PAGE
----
“The Cancer Moonshot’s mission is to end cancer as we know it by cutting the death rate from cancer by at least 50% over the next 25 years and improve the experience of people and their families living with and surviving cancer,” said Dr. Danielle Carnival, Deputy Assistant to the President for the Cancer Moonshot. "To achieve these goals, the President and First Lady have called on everyone, including the private sector, to work to ensure that all Americans can equitably access and utilize all available cancer screening and early detection tools.”
“Cancer touches all of us personally and represents some of the toughest moments for our Salesforce family. As employers — the source of health insurance for almost half of Americans — we have a responsibility to ensure that preventive health care is available and accessible,” said Marc Benioff, Chair and CEO, Salesforce. “The American Cancer Society and Color Health Cancer Prevention and Screening Program will help save lives by enabling employers to provide more screening options and educational resources for employees and their families.”
“Offering wrap-around benefits for cancer screening and prevention will make a significant difference in the ways we can empower our employees to take swift and proactive steps to maintain their good health,” said Maria Scheeler, Administrator and Executive Director of Teamsters Health & Welfare Fund and Pension Funds of Philadelphia and Vicinity. “We are very proud to join the national movement to reduce the incidence of cancer and help save more lives.”
As part of the partnership, a portion of Color Health proceeds will help support the ACS Hope Lodge communities around the country that offer cancer patients and their families a free and safe place to stay when treatment is far away from home. “Every year, our 30+ Hope Lodge communities provide families approximately 500,000 nights of free lodging tailored to the specific needs of cancer patients,” said Dr. Knudsen. “It’s just one of the myriad of ways ACS has been improving the lives of cancer patients and their families for 110 years. This partnership with Color Health will accelerate our mission to improve lives and increase the pace of progress against cancer.”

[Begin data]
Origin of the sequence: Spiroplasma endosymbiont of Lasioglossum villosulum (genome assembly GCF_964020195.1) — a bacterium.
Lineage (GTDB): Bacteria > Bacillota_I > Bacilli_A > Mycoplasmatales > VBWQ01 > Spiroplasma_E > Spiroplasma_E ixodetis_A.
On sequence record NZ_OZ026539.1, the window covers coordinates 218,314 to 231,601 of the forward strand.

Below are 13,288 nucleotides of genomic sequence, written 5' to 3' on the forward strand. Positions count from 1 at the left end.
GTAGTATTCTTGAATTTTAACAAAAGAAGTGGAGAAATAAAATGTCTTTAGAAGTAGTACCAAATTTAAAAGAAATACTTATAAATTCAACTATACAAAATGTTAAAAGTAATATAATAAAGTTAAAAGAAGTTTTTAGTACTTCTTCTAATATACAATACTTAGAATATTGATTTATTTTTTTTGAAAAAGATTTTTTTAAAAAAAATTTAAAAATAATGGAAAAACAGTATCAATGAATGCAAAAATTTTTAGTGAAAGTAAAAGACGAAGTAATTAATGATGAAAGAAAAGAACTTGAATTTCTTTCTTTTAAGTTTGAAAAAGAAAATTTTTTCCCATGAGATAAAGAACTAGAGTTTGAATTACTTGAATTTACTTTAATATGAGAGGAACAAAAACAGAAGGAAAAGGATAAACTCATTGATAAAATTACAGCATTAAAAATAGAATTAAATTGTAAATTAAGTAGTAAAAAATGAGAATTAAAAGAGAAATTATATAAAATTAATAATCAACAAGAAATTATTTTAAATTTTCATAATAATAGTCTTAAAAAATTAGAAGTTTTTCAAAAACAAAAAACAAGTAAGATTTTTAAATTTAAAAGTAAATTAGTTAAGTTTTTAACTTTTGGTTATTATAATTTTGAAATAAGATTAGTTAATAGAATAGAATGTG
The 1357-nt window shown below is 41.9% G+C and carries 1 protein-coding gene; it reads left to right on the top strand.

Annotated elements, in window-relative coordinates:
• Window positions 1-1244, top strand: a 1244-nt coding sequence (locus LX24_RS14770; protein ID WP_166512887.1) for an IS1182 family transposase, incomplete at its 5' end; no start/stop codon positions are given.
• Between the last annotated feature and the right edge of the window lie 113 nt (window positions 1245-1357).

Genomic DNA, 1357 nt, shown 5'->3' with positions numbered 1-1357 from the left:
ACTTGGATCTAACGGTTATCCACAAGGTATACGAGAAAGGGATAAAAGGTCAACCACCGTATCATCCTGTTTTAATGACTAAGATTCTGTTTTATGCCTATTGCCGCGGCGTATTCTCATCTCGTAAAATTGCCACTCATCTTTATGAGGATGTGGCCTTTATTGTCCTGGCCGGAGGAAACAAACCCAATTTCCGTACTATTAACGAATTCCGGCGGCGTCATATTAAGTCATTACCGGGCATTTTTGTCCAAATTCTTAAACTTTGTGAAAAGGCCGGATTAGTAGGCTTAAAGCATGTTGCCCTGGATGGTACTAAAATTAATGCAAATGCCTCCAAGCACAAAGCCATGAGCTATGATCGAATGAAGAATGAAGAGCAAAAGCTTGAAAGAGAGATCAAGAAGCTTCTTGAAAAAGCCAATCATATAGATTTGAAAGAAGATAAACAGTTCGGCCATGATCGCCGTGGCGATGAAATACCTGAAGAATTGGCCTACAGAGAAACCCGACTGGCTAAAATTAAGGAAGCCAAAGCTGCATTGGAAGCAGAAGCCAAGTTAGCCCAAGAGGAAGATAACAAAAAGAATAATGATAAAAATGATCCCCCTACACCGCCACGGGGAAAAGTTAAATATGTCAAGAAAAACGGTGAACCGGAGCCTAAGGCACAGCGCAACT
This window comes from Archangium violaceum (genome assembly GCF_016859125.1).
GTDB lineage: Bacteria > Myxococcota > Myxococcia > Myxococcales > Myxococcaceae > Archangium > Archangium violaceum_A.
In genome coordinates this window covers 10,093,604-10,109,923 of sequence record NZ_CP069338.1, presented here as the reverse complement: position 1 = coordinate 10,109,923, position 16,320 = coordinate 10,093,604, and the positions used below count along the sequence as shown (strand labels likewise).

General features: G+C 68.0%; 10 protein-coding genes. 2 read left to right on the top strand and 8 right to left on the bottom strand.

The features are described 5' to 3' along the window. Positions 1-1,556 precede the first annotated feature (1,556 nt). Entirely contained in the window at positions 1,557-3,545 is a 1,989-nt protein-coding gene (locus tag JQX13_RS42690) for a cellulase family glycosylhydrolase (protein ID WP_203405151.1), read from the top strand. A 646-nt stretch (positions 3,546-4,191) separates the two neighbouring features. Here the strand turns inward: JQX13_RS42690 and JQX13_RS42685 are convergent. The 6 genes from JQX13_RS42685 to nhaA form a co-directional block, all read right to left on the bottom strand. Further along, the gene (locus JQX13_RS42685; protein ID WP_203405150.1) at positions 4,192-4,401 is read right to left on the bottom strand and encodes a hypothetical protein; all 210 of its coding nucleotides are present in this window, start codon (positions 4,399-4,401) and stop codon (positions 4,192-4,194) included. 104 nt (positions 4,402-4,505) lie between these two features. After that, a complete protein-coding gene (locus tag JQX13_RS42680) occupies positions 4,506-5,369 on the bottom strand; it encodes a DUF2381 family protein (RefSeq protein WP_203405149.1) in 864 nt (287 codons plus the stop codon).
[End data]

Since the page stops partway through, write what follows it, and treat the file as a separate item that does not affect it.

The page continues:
Detailed Program Overview:
The ACS, Color Health Cancer Prevention & Screening Program aims to bring employer and union workforce populations up to ACS screening guidelines by:
- Providing employers with visibility into cancer screening data to identify and address gaps in access within their population.
- Ensuring employees and members are aware of their primary cancer risk factors and ACS-specific screening and prevention recommendations for their demographic.
- Delivering cancer screenings directly to employees and members at home and helping them navigate coordination with their health care provider(s).
- Offering education, care coordination, and support for those not in compliance with guidelines, and those at risk or diagnosed with cancer, through care teams, including clinicians, care advocates, health coaches, genetic counselors, and mental health support groups.
Nearly 40% of Americans will develop cancer at some point in their lifetime, with one in two men and one in three women receiving a cancer diagnosis.
- Cancer is the second leading cause of death, after heart disease, in the United States. In 2020, 602,350 Americans died of cancer-related causes.
- For most major cancers, an early diagnosis significantly impacts survival rates (20-30%) and reduces costs compared to late-stage cancer diagnosis.
- Over 250,000 people in the U.S. are expected to die from the most common cancers every year, yet a significant portion of Americans are behind on screenings, even among commercially insured populations.
- About 49% of the country’s population, roughly 156 million Americans, receive health insurance coverage from their employer.
- Cancer is the top health care cost driver for employers as of 2022.
- In recent years, the cost of cancer care for the most prevalent cancer types was estimated to be approximately $156.2 billion for privately insured adults younger than 65 years in the U.S.
For more information, visit color.com/cancer.
This news release was published by the American Cancer Society on June 5, 2023.